Holy cow! I’m on my honeymoon.
Holy cow! I got married.
Anyone who has had chronic Lyme Disease understands that these two things seem out of reach after the days and months and years of being bed-ridden, anxious, depressed, severely ill, in extreme pain, constantly canceling plans, reluctant to make commitments because the body is forever failing.
I can’t credit the coil machine for giving me a wonderful man who fell in love with me, with whom I too fell in love. But I can say that as I’ve gotten healthier, I’ve had the opportunity to take advantage of this growing love.
This is my first and only blog post for August. I thought I would be able to keep blogging, even as we counted down the days to the wedding and tried to get everything done before people arrived. But I couldn’t. I did my share of wedding preparation, part of which was to rest so I wouldn’t be to exhausted the day of the wedding. Joe did a lot more than I did, a lot more running around, a lot more of the physical preparation. I did the sedentary work (like designing the program and making phone calls). And I had a fair number of naps or hours of bedrest when I couldn’t do another thing–including sleep!
My plan for coiling was to make sure I was having the fewest symptoms possible. I coiled enough to keep the symptoms from creeping up. But I coiled no more than I had to because I didn’t want to deal with any big herxes that would land me on my back for multiple days. I consumed lots of antioxidants and regularly drank kombucha. I used the sauna 4 days a week or so, to minimize back/kidney pain and reduce my toxin load. I did yoga a few times before the wedding to calm down my upper body from all the tension of using a computer. I decided I would be making no progress on killing any of my infections, but that the progress in the rest of my life was a more than adequate trade off.
In the days leading up to the wedding, my friends and family arrived and I delegated much of the preparation to them. And once I asked someone to do something, I let it go. I knew that stress would make my symptoms flare just as badly as overtaxing my energy would. So I let people love me and show it with some amazing feats of artistry, food preparation and so much more.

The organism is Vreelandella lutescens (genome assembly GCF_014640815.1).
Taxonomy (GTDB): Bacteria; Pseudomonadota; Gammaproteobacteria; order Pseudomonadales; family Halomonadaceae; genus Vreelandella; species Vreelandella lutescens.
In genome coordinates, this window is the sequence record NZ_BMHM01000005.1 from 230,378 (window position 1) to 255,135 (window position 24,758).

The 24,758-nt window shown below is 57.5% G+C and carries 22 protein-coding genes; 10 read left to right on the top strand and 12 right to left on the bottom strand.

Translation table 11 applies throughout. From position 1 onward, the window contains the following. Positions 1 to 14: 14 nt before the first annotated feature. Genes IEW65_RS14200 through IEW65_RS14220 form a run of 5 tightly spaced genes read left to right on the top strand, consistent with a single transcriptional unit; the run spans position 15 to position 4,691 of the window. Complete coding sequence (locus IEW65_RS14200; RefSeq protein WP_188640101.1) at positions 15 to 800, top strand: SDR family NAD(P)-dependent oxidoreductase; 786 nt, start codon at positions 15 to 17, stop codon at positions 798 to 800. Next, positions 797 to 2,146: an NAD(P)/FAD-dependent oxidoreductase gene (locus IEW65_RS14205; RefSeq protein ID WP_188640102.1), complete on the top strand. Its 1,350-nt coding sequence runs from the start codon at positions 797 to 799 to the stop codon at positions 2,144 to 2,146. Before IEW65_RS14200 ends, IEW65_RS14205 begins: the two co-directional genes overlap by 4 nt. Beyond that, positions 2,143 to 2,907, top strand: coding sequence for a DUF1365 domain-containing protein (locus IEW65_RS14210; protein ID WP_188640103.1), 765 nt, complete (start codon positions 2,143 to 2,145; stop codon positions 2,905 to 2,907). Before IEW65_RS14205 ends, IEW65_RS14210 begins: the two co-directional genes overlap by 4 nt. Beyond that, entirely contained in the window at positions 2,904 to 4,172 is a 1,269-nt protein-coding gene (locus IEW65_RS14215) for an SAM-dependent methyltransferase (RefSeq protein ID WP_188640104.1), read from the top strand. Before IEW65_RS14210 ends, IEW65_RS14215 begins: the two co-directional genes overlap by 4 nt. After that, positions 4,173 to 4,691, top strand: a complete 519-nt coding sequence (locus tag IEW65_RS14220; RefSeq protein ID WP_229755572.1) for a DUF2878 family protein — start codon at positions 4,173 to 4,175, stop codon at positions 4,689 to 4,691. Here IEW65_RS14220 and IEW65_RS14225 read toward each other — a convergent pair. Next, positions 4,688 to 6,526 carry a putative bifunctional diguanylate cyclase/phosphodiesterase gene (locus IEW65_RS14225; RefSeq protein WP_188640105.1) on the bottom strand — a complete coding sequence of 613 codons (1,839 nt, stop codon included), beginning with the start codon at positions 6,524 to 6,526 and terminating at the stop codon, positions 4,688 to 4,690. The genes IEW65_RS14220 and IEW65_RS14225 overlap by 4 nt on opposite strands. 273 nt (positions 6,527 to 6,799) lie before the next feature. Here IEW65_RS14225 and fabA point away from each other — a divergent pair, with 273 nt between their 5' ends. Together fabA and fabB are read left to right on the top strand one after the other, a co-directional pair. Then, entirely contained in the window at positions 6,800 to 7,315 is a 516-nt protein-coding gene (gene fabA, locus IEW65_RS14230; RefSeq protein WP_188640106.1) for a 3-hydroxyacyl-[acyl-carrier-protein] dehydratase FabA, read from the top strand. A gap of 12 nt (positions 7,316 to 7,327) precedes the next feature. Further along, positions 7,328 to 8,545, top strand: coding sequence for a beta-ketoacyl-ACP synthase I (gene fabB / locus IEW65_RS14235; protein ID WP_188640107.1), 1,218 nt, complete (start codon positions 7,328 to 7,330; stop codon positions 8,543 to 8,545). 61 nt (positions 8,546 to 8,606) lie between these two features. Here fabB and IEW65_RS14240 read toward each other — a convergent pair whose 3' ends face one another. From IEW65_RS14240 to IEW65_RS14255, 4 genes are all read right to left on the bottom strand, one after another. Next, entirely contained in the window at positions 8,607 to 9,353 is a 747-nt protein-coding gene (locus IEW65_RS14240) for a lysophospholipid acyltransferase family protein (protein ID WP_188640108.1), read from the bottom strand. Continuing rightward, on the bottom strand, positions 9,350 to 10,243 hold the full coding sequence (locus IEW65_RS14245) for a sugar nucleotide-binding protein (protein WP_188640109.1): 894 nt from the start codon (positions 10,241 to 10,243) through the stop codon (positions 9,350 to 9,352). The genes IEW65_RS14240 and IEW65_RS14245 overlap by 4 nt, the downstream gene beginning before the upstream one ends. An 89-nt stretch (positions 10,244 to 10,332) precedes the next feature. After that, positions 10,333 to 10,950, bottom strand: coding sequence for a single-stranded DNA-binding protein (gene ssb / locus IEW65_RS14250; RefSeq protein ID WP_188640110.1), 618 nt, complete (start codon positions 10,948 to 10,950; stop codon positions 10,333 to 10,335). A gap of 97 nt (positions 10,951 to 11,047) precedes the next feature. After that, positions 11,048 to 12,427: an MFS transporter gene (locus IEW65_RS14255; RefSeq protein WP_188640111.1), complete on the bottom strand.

I decided in advance that I wouldn’t have a wedding cake that I was unable to eat. Joe and I decided on cupcakes. That way there would be several flavors, one of which we could share (and he could have his favorite flavor, too). Miraculously, my sister came up with a recipe with no food allergens in it (try baking with no flour, corn starch, potato flour, eggs, butter or anything else that makes a cake a cake). I call it the lemon coconut miracle. Then we rented a cupcake stand. When it showed up, I had no energy or creativity left to think about it. Four of my friends (all of whom I consider sisters, one of whom was related by blood) took over and turned it into a masterpiece.
On the actual wedding day, I rested at the hotel with my family. My mother and sister helped me get ready. My father sat on a couch “supervising.” And my brother-in-law played with my nephew. It was a relaxing time with a few moments to catch a quick nap and have a small snack.
We planned out the wedding as an afternoon event, in part because I fade at about 5 pm. It was a joyous occasion. I got to dance a little. I spent time at a photobooth with many of the guests. I had a grand old time and gave myself a chance to sit as much as I needed to.
With the help of Joe, my groom, we planned it out to be respectful of my needs (as well as his) so that my illness was a footnote to the event, and not a predominant theme.
It was a major boost to my spirit to have set it up so well, with our family and friends gathered in celebration around us. And it was very different from my previous experience of my family and friends gathering around me to care for me during dire, desperate circumstances.